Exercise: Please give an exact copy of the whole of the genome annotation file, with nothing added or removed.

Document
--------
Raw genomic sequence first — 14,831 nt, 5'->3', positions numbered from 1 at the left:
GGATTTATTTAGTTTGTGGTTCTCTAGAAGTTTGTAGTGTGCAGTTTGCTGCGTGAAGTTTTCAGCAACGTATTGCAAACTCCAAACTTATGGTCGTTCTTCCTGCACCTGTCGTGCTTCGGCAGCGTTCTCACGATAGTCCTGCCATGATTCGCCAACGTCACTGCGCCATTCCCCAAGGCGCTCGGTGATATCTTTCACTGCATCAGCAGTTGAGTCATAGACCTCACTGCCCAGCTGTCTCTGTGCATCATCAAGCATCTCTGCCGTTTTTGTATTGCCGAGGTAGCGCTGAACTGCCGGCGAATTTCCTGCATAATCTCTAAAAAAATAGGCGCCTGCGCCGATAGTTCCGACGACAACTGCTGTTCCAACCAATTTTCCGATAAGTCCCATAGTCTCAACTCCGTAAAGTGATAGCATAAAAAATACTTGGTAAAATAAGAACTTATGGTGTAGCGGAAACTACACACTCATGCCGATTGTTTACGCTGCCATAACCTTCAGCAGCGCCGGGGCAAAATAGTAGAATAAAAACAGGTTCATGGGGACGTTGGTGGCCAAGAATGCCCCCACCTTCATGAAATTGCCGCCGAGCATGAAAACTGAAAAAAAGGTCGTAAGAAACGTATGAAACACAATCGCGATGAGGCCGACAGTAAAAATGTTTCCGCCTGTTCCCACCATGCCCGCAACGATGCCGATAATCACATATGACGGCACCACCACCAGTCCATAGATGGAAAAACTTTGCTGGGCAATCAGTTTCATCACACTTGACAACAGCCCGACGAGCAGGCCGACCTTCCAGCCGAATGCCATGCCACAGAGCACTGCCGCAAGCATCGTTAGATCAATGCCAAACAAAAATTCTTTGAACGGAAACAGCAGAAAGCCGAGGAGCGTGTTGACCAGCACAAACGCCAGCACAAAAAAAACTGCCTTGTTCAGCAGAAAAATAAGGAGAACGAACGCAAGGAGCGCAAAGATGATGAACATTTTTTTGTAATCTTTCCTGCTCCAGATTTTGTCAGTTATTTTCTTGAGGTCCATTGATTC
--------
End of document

Raw genomic sequence first — 14,831 nt, 5'->3', positions numbered from 1 at the left:
GGATTTATTTAGTTTGTGGTTCTCTAGAAGTTTGTAGTGTGCAGTTTGCTGCGTGAAGTTTTCAGCAACGTATTGCAAACTCCAAACTTATGGTCGTTCTTCCTGCACCTGTCGTGCTTCGGCAGCGTTCTCACGATAGTCCTGCCATGATTCGCCAACGTCACTGCGCCATTCCCCAAGGCGCTCGGTGATATCTTTCACTGCATCAGCAGTTGAGTCATAGACCTCACTGCCCAGCTGTCTCTGTGCATCATCAAGCATCTCTGCCGTTTTTGTATTGCCGAGGTAGCGCTGAACTGCCGGCGAATTTCCTGCATAATCTCTAAAAAAATAGGCGCCTGCGCCGATAGTTCCGACGACAACTGCTGTTCCAACCAATTTTCCGATAAGTCCCATAGTCTCAACTCCGTAAAGTGATAGCATAAAAAATACTTGGTAAAATAAGAACTTATGGTGTAGCGGAAACTACACACTCATGCCGATTGTTTACGCTGCCATAACCTTCAGCAGCGCCGGGGCAAAATAGTAGAATAAAAACAGGTTCATGGGGACGTTGGTGGCCAAGAATGCCCCCACCTTCATGAAATTGCCGCCGAGCATGAAAACTGAAAAAAAGGTCGTAAGAAACGTATGAAACACAATCGCGATGAGGCCGACAGTAAAAATGTTTCCGCCTGTTCCCACCATGCCCGCAACGATGCCGATAATCACATATGACGGCACCACCACCAGTCCATAGATGGAAAAACTTTGCTGGGCAATCAGTTTCATCACACTTGACAACAGCCCGACGAGCAGGCCGACCTTCCAGCCGAATGCCATGCCACAGAGCACTGCCGCAAGCATCGTTAGATCAATGCCAAACAAAAATTCTTTGAACGGAAACAGCAGAAAGCCGAGGAGCGTGTTGACCAGCACAAACGCCAGCACAAAAAAAACTGCCTTGTTCAGCAGAAAAATAAGGAGAACGAACGCAAGGAGCGCAAAGATGATGAACATTTTTTTGTAATCTTTCCTGCTCCAGATTTTGTCAGTTATTTTCTTGAGGTCCATTGATTC